Making Modern Renaissance Work

Back in December, I treated myself to a completely frivolous purchase.

Anastasia Beverly Hills Modern Renaissance Eyeshadow Palette.

mod ren good

I had been lusting after this palette for months.

It is so beautiful – the 14 velvety warm colors just made me swoon in the store. However, it doesn’t exactly read “mature eyes”, and so I reluctantly passed it by.

But then, during Christmas week, Ulta offered Modern Renaissance for 20% off the $42 price. And I succumbed. I stopped by on the morning of Christmas Eve, and bought myself a present.

ABH Modern Renaissance is the hands-down favorite of beauty bloggers and YouTubers everywhere, with no competition in sight. So much has been written about this product –  the rich, lustrous, highly-pigmented shades, the uniqueness of the colors, the multitude of looks you can achieve, that there is little more I can add.

However, it’s also so strong that it can get muddy and make your eyes look smaller, and the formula has a lot of kickback, so you have to be very careful in your application, so you are left with lots of fallout under your eyes and on your cheeks

The dark warmth of the colors can be difficult on older, wrinkly, droopy eyelids – which is why I hesitated so long before I purchased this. I cannot carry off the dramatic looks that are so beautifully worn on the younger women.

For that reason, it is not my favorite palette. That award goes to Too Faced Just Peachy Mattes – (so far anyway), which is so flattering to older eyes.


But, because it is so versatile, I CAN make Modern Renaissance work.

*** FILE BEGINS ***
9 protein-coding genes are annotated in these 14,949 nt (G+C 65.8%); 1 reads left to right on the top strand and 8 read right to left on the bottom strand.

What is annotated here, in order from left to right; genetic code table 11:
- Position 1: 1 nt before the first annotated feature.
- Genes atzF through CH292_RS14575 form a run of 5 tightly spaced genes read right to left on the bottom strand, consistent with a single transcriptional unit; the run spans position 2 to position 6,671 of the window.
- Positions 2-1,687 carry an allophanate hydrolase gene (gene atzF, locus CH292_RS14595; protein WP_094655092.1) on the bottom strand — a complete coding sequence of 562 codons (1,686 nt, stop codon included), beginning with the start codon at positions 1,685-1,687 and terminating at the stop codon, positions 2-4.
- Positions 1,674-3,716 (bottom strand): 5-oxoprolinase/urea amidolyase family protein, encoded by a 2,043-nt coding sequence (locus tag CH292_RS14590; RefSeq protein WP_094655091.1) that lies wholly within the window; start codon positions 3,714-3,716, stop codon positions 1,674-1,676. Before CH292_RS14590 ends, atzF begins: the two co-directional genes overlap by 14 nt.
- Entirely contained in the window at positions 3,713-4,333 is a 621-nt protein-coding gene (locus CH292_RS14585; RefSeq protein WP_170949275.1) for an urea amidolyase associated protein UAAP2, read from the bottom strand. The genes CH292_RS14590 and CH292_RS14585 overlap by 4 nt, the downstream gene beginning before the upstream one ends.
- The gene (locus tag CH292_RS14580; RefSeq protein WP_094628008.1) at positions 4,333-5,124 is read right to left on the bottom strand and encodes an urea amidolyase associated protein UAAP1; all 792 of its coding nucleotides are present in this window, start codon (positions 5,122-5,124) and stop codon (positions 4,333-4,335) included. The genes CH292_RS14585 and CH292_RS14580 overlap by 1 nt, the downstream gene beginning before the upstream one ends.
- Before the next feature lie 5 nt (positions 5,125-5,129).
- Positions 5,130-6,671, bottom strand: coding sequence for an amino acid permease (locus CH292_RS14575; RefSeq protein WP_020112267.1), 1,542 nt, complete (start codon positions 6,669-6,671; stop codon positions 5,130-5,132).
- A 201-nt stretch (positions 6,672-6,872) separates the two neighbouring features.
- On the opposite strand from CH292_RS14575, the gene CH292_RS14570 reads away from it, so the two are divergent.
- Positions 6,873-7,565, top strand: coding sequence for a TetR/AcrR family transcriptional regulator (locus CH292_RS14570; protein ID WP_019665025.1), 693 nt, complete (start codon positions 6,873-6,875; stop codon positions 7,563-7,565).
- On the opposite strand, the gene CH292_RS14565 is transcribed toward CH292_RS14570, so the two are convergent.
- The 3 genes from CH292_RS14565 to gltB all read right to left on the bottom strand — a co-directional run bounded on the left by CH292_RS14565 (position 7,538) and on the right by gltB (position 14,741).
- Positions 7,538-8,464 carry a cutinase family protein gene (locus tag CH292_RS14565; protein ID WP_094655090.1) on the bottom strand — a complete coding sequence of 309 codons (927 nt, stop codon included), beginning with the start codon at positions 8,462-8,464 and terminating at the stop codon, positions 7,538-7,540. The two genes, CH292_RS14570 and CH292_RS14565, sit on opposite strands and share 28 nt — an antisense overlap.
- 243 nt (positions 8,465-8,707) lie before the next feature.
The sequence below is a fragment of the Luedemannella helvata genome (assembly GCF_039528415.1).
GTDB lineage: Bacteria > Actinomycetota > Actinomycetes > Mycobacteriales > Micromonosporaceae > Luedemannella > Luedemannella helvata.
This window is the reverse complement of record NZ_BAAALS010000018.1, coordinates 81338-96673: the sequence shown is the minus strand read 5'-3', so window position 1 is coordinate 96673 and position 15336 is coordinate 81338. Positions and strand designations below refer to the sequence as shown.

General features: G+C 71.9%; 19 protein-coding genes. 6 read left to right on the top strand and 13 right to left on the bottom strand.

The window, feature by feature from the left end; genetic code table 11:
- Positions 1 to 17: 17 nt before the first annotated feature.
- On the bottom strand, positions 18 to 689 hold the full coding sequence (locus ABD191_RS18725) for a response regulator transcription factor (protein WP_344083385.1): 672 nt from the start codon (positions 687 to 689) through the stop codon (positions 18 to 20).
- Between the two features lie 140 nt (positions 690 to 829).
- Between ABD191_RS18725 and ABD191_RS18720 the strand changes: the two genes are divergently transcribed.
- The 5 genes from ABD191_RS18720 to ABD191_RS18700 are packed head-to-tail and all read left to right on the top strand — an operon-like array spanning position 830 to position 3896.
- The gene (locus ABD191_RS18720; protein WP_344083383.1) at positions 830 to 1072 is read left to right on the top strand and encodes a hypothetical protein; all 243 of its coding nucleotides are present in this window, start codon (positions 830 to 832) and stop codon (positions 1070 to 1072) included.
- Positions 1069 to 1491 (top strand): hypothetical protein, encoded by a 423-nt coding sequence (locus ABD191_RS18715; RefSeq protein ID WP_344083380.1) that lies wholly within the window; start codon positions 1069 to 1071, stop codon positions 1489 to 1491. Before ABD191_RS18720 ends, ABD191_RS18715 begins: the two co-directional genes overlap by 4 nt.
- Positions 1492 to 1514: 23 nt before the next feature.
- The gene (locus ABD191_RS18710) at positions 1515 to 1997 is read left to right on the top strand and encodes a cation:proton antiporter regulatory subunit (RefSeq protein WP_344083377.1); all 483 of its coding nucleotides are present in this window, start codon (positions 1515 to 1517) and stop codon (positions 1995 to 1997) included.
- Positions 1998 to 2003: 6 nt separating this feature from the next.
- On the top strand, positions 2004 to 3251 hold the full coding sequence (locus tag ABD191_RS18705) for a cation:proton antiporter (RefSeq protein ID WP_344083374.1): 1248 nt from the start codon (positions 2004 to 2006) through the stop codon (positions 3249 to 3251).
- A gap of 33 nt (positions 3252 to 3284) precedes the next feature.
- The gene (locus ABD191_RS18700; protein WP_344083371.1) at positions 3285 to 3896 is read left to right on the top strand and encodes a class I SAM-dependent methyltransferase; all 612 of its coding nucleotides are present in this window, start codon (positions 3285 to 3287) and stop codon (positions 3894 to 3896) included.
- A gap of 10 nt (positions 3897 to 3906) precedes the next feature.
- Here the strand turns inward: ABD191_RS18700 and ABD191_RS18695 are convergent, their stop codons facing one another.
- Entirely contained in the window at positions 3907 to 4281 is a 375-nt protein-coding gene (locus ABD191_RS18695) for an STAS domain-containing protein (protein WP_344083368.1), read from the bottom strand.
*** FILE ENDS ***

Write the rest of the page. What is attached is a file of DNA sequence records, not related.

Here’s the look I like best.

I start by priming my lid with concealer.  I like IT Cosmetics Bye Bye Undereye for this – because it is so opaque it covers my purplish eyelids and gives me a clean canvas so the colors will look clear and not muddy.

I then use just a bit of my bronzer as a crease color/transition shade. In these photos, it’s Urban Decay’s Beached Bronzer in ‘Bronzed’.

Then I am ready for the Modern Renaissance palette.

I use the three shade in the top center, Vermeer, described as an iridescent shell, Buon Fresco, a matte dusty lavender, and Antique Bronze, a bronze with a slightly purplish tone and a finish that is both a bit metallic as well as satiny.

mod ren good

Buon Fresco goes over my entire eyelid to the crease with a fluffy shadow brush. Then with a more precise smaller brush, I add Antique Bronze on the outer corners and the outer half of my lash line. With my fingertip, I then smudge a little of the Vermeer in the center of my lid, to brighten and open up my eyes.  On my lower lash line, with a tiny shadow brush, I apply a thin line of Buon Fresco to the outer half, combined with a bit of Antique Bronze on the very outer corner.

The look I get is fresh and flattering – and not aging.



In the car, in natural light, after four hours of wear. You can see how hooded my eyes are – which hides a lot of the shadow. But still, the look makes my blue eyes pop.


3 thoughts on “Making Modern Renaissance Work

    • Often I just use my foundation, and then maybe a very light dusting of a subtle highlighter, like Too Faced Candleglow or Essence Pure Nude. I don’t want too much emphasis, since I am puffy at my brows and droopy everywhere else… but a little bit of light color helps brighten and open. If I am too “puffy” for highlighter on any given day, I sometimes will go with a matte ivory shadow.

      Liked by 1 person

  1. Pingback: Success! Eye Shadow I LOVE! | AGE BEFORE BEAUTY

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